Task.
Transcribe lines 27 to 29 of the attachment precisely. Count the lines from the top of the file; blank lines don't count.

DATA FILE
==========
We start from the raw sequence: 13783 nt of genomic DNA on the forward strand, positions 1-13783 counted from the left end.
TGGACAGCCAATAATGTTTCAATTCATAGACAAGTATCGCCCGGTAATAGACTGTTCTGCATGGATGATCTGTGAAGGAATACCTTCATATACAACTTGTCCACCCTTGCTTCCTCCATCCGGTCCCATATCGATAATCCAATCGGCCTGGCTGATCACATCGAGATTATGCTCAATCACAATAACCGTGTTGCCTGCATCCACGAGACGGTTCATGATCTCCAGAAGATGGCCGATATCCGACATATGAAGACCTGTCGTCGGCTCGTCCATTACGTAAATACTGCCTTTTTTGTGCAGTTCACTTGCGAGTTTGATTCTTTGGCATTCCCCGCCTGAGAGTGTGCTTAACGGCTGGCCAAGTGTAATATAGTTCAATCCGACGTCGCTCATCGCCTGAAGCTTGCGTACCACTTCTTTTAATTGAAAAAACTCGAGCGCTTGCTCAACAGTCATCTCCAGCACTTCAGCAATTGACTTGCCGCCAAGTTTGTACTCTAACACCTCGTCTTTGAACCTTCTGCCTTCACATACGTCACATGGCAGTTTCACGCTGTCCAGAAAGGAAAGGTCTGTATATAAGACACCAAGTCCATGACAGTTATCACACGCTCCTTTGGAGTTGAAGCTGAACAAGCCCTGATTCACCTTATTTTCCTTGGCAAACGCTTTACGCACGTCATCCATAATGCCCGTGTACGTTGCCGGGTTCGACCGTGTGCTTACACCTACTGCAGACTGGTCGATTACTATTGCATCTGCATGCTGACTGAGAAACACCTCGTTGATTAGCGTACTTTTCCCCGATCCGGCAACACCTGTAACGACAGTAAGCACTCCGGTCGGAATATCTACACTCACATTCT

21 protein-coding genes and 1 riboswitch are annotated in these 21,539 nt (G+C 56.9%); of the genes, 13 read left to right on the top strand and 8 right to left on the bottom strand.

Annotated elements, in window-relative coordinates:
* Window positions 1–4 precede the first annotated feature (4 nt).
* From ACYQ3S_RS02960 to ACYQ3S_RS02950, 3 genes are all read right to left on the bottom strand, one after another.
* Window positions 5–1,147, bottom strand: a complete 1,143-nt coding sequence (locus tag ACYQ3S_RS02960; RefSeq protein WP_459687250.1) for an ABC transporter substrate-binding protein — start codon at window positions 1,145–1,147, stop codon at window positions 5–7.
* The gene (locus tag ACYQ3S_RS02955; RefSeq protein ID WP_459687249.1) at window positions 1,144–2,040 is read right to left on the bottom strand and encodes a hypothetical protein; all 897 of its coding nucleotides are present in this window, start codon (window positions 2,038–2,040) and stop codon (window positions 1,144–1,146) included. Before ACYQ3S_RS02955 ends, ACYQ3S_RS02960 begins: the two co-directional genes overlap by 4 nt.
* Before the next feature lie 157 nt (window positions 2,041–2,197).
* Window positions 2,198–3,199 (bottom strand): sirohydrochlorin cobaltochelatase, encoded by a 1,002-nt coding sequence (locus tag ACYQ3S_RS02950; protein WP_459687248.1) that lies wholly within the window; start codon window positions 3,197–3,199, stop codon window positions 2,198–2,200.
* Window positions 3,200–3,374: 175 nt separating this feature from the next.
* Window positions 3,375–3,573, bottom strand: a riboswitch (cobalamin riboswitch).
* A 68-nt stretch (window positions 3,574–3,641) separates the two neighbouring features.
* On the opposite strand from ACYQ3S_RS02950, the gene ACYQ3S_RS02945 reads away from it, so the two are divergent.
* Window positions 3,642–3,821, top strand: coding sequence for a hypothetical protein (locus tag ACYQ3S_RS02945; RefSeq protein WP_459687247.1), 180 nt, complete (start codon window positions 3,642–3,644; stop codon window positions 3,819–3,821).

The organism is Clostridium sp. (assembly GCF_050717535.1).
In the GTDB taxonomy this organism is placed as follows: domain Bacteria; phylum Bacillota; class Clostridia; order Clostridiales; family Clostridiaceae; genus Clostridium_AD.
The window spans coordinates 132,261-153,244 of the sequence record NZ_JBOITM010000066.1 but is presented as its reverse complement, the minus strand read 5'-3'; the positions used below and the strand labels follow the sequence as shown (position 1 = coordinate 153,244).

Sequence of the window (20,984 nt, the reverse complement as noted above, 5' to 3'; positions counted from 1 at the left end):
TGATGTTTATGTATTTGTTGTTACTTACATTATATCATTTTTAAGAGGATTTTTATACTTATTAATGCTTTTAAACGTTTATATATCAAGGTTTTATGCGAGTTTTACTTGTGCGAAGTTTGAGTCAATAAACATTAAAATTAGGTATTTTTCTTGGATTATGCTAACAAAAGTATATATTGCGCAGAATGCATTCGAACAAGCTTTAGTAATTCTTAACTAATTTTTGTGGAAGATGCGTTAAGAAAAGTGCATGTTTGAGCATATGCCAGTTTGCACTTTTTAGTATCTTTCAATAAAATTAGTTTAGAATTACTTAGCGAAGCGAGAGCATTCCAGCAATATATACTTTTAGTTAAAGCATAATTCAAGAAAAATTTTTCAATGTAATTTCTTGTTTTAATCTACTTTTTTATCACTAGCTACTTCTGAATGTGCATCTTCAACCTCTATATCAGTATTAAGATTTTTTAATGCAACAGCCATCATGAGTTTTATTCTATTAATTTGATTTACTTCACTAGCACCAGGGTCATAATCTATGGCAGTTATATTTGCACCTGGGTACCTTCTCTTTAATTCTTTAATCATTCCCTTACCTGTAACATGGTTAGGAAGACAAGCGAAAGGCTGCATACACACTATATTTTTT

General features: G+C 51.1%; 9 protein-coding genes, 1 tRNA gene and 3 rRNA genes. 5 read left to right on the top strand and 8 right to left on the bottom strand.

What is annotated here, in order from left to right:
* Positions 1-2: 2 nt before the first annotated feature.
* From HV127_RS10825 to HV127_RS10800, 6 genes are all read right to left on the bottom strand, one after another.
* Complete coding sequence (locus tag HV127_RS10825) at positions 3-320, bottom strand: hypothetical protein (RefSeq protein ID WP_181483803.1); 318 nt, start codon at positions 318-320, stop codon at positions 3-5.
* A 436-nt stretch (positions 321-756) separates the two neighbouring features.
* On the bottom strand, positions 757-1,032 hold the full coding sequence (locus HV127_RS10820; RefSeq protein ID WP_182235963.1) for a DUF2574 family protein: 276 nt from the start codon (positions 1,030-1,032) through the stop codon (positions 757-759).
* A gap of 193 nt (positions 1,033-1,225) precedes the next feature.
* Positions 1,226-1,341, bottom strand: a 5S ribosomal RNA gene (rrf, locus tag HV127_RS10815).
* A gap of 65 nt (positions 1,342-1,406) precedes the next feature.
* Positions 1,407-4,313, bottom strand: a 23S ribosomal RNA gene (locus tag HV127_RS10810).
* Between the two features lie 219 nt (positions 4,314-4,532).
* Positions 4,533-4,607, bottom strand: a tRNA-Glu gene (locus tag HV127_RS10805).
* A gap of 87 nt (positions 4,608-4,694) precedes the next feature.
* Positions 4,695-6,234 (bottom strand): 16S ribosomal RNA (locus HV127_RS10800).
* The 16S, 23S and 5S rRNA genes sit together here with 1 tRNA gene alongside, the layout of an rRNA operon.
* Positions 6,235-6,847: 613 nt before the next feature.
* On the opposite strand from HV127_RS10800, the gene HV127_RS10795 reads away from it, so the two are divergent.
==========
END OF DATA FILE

* On the bottom strand, positions 757-1,032 hold the full coding sequence (locus HV127_RS10820; RefSeq protein ID WP_182235963.1) for a DUF2574 family protein: 276 nt from the start codon (positions 1,030-1,032) through the stop codon (positions 757-759).
* A gap of 193 nt (positions 1,033-1,225) precedes the next feature.
* Positions 1,226-1,341, bottom strand: a 5S ribosomal RNA gene (rrf, locus tag HV127_RS10815).